Di Dai from the World Economic Forum (WEF), a Switzerland-based international NGO that’s “committed to improving the state of the world by engaging business, political, academic, and other leaders of society to shape global, regional, and industry agendas,” confirms that the Coronavirus crisis has accelerated the adoption of digital technologies and services.
According to Dai, digital technology integration and usage across different platforms has kept global trade flowing even as the movement of individuals has been restricted due to COVID-19 and related lockdown measures. She notes that from (internet-of-things) IoT based apps to digital payments, technologies are transforming the trade ecosystem.
Dai claims that these paradigm-changing technologies haven’t been studied extensively, which is why the WEF will be releasing a report on how digital technologies and related innovations can make international trade a lot more efficient, inclusive and “equitable.”
She further notes that Mapping TradeTech: Trade in the Fourth Industrial Revolution was prepared with assistance from over 50 global industry experts, policy-makers, academics and civil society leaders. It offers a detailed summary of the impact of emerging technologies (Emtech) on the international trade system, including the most “transformative” technologies, according to a survey of respondents from throughout the global supply chain worldwide, and major trends, from “geographical considerations” and the key changes in the logistics sectors to supply chain “resilience.”
The most “transformative” technologies for conducting trading activity based on the WEF’s global survey: IoT in supply chain, digital payments, e-commerce platforms, Cloud computing, 5G, AI / machine learning (ML), digital documentation / e-signature / digital identity, smart border systems, blockchain or distributed ledger technology (DLT), robotics / automation, digital services other than digital payment, open supply chain information systems, virtual reality / augmented reality / mixed reality, 3D printing / additive manufacturing, others.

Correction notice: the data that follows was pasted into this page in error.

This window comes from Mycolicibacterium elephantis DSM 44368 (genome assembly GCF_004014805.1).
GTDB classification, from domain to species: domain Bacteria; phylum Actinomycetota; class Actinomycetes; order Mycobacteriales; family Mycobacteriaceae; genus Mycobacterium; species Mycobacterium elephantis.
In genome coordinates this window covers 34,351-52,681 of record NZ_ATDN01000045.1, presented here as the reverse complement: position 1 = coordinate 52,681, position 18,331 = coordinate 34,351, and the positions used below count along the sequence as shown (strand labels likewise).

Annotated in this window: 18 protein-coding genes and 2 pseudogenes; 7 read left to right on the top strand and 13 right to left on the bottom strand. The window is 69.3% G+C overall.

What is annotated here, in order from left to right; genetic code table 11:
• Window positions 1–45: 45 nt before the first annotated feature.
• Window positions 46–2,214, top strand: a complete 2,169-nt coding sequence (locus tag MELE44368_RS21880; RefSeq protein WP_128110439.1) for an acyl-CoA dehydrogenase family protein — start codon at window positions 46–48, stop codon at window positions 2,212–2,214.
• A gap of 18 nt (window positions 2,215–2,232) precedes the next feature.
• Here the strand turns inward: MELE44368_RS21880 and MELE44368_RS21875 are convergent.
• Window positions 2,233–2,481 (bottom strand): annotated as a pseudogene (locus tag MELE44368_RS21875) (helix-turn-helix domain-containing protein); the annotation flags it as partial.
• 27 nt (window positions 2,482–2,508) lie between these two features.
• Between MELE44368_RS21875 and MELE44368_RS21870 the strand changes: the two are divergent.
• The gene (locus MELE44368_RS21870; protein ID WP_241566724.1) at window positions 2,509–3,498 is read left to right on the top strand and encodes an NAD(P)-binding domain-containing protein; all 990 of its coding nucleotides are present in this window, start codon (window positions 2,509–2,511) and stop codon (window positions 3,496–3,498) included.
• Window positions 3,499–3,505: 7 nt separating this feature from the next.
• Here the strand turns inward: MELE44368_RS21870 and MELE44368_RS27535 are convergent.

Ziyang David Fan, Head of Digital Trade, World Economic Forum, stated:
“On the one hand, TradeTech creates benefits such as efficiency gains, new digital products and services, and positive environmental impacts. On the other, TradeTech may pose challenges such as fragmented regulations, lack of data harmonization and a widening digital divide. Businesses and policy-makers have to work together in order to fully unlock the potential of new technologies for trade.”
Jimena Sotelo, Project Lead, Digital Trade, World Economic Forum, remarked:
“Today’s trade is not just driven by low-wage labor arbitrage or access to resources. International value chains become more and more knowledge intense, partially thanks to embedded technology. Thus, ensuring further TradeTech adoption is not just about making trade more efficient, but sometimes about ensuring trade opportunities altogether for all companies regardless of their size, and for all countries regardless of their level of development.”
Alanoud Hamad Al-Thani, Managing Director, Qatar Financial Centre Authority, stated:
“TradeTech holds significant promise in facilitating trade transactions and lowering associated costs for Qatar and its financial institutions that are not located globally.”
Emmanuelle Ganne, Senior Analyst, Economic Research Department, World Trade Organization, added:
“Disruptive technologies can be a game changer for trade and SME inclusion, but don’t come without challenges. Understanding these challenges is essential to ensure that TradeTech benefits all.”
Ali Al Shidhani, Undersecretary for Communications and Information Technology at Ministry of Transportation, Oman Government, Oman, noted:
“Traditional trade moves physical goods across borders, technology augments the physical limitations with endless opportunities. Trade Tech is at the forefront of Oman’s economic agenda.”